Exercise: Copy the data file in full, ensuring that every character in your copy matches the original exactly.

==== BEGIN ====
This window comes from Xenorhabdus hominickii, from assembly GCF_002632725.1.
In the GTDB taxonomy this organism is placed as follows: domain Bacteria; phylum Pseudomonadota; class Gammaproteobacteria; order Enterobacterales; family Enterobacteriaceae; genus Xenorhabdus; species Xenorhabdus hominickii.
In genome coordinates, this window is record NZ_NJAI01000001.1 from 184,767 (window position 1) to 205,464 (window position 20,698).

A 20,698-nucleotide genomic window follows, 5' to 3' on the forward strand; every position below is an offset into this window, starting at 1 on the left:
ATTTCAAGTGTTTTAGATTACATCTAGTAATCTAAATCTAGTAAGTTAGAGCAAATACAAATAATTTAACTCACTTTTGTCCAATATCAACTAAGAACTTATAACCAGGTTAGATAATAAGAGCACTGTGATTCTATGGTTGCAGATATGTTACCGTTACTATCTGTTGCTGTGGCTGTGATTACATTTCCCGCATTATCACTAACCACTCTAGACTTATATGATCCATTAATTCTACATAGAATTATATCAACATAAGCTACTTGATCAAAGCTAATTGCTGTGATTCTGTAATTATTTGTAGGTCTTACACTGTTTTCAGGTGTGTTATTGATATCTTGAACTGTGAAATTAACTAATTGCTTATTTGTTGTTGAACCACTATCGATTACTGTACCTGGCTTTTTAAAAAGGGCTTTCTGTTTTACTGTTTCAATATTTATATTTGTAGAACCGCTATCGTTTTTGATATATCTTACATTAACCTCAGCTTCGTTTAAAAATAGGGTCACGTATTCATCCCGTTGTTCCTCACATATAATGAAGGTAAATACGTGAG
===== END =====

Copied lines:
This window comes from Xenorhabdus hominickii, from assembly GCF_002632725.1.
In the GTDB taxonomy this organism is placed as follows: domain Bacteria; phylum Pseudomonadota; class Gammaproteobacteria; order Enterobacterales; family Enterobacteriaceae; genus Xenorhabdus; species Xenorhabdus hominickii.
In genome coordinates, this window is record NZ_NJAI01000001.1 from 184,767 (window position 1) to 205,464 (window position 20,698).

A 20,698-nucleotide genomic window follows, 5' to 3' on the forward strand; every position below is an offset into this window, starting at 1 on the left:
ATTTCAAGTGTTTTAGATTACATCTAGTAATCTAAATCTAGTAAGTTAGAGCAAATACAAATAATTTAACTCACTTTTGTCCAATATCAACTAAGAACTTATAACCAGGTTAGATAATAAGAGCACTGTGATTCTATGGTTGCAGATATGTTACCGTTACTATCTGTTGCTGTGGCTGTGATTACATTTCCCGCATTATCACTAACCACTCTAGACTTATATGATCCATTAATTCTACATAGAATTATATCAACATAAGCTACTTGATCAAAGCTAATTGCTGTGATTCTGTAATTATTTGTAGGTCTTACACTGTTTTCAGGTGTGTTATTGATATCTTGAACTGTGAAATTAACTAATTGCTTATTTGTTGTTGAACCACTATCGATTACTGTACCTGGCTTTTTAAAAAGGGCTTTCTGTTTTACTGTTTCAATATTTATATTTGTAGAACCGCTATCGTTTTTGATATATCTTACATTAACCTCAGCTTCGTTTAAAAATAGGGTCACGTATTCATCCCGTTGTTCCTCACATATAATGAAGGTAAATACGTGAG